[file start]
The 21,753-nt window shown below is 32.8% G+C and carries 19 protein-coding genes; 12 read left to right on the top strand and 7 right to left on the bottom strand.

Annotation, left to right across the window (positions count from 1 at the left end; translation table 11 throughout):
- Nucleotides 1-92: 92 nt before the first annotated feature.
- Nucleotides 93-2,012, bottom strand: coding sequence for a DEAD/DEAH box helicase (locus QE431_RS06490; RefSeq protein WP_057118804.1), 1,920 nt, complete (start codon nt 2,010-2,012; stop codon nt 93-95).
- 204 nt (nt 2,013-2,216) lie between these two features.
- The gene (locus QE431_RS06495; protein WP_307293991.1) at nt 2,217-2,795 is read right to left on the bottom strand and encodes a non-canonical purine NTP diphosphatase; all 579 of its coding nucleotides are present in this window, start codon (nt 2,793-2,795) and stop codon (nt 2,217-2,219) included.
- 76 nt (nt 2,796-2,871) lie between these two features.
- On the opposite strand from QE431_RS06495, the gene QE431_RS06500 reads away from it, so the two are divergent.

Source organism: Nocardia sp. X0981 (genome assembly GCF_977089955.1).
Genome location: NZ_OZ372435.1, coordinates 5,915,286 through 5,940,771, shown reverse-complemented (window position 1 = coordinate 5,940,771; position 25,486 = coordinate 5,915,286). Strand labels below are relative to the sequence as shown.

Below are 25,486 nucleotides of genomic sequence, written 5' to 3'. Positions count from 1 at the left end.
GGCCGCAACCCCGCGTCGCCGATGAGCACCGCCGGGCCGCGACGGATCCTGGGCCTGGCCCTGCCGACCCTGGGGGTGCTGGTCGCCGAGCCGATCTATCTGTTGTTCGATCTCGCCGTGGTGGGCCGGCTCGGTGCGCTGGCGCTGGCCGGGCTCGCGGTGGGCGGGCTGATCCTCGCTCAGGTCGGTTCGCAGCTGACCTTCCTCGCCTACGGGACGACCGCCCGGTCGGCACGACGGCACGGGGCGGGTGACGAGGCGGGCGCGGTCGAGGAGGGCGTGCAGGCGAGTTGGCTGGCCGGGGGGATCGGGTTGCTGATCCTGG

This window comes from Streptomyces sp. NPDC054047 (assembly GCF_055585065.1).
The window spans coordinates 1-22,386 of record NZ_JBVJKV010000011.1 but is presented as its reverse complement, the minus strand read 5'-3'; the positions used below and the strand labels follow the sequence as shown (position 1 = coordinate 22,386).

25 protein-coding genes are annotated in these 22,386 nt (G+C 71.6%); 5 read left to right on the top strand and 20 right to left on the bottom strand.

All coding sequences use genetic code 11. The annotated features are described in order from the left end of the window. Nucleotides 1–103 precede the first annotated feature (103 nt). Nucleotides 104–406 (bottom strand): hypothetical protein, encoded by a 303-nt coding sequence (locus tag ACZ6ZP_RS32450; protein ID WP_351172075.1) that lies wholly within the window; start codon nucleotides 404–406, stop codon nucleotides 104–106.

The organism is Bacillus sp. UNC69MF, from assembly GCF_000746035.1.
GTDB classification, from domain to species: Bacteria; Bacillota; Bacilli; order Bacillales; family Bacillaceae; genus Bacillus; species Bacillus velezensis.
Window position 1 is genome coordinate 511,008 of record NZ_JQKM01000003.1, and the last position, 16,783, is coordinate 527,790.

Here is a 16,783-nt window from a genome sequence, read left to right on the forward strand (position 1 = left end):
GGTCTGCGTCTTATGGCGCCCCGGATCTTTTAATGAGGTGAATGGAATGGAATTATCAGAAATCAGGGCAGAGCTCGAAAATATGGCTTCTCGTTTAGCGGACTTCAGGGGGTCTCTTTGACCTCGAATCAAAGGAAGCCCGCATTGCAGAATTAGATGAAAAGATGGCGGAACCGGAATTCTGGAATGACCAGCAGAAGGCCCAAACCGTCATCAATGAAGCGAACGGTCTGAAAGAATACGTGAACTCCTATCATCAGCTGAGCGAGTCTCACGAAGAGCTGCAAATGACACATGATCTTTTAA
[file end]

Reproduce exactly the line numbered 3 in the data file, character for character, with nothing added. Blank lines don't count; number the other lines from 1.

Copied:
- Nucleotides 1-92: 92 nt before the first annotated feature.